Population aging and intergenerational transfers: introducing age into national accounts
Andrew Mason, University of Hawaii at Manoa
Ronald Lee, University of California, Berkeley
An-Chi Tung, Academia Sinica
Mun Sim Lai, University of Hawaii at Manoa
Tim Miller, University of California, Berkeley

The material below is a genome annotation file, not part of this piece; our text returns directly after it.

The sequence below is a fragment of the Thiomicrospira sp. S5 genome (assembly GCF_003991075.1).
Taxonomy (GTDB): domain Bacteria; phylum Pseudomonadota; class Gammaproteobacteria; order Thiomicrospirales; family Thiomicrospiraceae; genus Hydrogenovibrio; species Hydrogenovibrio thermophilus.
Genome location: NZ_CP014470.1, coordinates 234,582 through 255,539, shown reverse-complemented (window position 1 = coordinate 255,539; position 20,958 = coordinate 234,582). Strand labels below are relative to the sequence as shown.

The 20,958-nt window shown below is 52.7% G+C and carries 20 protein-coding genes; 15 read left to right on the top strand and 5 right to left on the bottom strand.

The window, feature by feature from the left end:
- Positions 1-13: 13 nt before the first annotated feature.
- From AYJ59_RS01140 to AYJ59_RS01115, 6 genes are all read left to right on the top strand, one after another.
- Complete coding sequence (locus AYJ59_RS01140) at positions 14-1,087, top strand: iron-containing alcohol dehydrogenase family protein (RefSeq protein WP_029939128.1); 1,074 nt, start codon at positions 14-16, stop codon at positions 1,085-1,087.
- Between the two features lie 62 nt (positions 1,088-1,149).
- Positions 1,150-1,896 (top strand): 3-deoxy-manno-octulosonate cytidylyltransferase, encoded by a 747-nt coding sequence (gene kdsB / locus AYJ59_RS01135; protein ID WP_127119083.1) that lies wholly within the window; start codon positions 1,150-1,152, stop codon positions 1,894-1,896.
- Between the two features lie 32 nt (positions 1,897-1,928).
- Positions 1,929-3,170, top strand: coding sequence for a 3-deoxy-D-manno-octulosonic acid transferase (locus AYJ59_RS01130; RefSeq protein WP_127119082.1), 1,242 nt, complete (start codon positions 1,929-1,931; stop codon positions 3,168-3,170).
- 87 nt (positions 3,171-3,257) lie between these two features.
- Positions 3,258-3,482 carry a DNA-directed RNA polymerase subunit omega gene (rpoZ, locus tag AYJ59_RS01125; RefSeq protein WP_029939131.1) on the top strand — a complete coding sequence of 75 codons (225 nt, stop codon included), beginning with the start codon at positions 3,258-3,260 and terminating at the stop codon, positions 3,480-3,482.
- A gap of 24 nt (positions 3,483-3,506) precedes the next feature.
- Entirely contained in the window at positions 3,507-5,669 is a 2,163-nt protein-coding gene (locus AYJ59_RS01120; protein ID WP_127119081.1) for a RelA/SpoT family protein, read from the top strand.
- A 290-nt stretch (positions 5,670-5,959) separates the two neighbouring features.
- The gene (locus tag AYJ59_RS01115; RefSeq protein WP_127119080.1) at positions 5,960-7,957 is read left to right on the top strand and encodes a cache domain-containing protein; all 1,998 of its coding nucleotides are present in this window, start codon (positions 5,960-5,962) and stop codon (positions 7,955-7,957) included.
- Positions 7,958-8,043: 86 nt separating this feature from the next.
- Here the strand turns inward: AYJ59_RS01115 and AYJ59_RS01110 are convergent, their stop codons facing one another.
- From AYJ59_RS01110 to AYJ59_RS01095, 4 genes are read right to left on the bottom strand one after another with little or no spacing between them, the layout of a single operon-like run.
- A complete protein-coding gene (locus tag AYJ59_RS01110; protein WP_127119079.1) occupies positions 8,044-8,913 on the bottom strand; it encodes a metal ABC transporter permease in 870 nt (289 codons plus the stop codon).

In all societies intergenerational transfers are large and have an enormous influence on inequality and growth. The development of each generation of youth depends on the resources that productive members of society devote to their health, education, and sustenance. The well-being of the elderly depends on familial support and a variety of social programs. The National Transfer Accounts (NTA) system provides a comprehensive approach to measuring all inter-age transfers at the aggregate level. It encompasses reallocations achieved through capital accumulation and transfers, distinguishing those mediated by public institutions from those relying on private institutions. This paper introduces the methodology and presents preliminary results emphasizing economic support systems in Taiwan and the United States. As the two economies differ in their demographic configuration, their level of development, and their old-age support systems, a comparison of the two will shed light on the macroeconomic implications of alternative institutional approaches to population aging.